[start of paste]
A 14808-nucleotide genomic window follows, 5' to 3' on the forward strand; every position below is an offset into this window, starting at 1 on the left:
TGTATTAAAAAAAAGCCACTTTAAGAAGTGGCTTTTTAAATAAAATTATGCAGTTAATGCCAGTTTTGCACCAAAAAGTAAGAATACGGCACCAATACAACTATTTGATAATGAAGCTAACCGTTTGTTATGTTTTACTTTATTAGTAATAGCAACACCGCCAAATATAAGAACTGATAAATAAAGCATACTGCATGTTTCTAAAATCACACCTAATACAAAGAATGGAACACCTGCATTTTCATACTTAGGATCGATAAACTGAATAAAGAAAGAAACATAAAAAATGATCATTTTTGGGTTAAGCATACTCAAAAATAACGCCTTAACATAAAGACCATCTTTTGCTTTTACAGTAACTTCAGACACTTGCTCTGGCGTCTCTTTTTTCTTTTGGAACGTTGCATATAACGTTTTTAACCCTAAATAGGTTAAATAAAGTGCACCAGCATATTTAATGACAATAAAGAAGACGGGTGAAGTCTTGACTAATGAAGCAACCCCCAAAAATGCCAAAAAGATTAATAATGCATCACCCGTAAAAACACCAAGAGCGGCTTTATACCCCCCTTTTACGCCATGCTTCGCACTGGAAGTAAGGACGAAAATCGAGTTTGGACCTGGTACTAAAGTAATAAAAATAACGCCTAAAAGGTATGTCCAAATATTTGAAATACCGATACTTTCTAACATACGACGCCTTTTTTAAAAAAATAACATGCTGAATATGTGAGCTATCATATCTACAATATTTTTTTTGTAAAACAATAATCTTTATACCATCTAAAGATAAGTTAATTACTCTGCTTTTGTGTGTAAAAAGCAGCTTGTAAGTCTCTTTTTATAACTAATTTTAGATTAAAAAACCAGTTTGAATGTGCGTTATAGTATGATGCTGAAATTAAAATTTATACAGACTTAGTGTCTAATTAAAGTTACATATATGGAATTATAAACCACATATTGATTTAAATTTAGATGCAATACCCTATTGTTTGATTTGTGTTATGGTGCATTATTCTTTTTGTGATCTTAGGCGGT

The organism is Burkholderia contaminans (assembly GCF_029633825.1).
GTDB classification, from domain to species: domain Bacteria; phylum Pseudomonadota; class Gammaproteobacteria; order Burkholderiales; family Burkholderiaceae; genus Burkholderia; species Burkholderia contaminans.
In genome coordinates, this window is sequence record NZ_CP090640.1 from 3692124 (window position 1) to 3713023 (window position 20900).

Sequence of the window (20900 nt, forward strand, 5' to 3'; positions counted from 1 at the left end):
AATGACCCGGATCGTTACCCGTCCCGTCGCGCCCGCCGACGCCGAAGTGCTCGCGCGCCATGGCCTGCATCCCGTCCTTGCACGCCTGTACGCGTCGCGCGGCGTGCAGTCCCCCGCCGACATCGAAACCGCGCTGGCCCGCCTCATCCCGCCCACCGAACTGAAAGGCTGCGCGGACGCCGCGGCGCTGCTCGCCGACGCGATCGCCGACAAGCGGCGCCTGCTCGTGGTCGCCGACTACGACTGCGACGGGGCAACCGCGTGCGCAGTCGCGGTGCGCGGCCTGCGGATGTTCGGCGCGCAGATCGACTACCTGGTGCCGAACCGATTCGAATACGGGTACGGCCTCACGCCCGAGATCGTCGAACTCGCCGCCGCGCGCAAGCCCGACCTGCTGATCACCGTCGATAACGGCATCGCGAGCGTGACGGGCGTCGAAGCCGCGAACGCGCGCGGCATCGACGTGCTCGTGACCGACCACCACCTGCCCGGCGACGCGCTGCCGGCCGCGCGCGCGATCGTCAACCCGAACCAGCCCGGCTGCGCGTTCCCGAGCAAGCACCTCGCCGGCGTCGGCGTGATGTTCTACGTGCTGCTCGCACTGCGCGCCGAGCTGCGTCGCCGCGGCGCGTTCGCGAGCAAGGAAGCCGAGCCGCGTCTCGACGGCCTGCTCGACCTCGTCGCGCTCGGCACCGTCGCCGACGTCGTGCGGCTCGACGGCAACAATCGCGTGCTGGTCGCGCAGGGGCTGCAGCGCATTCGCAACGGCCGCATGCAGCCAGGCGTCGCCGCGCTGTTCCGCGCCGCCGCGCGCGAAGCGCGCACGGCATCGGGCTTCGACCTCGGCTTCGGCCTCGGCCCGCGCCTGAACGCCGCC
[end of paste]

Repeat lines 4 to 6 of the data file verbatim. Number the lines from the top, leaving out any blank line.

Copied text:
GTDB classification, from domain to species: domain Bacteria; phylum Pseudomonadota; class Gammaproteobacteria; order Burkholderiales; family Burkholderiaceae; genus Burkholderia; species Burkholderia contaminans.
In genome coordinates, this window is sequence record NZ_CP090640.1 from 3692124 (window position 1) to 3713023 (window position 20900).

Sequence of the window (20900 nt, forward strand, 5' to 3'; positions counted from 1 at the left end):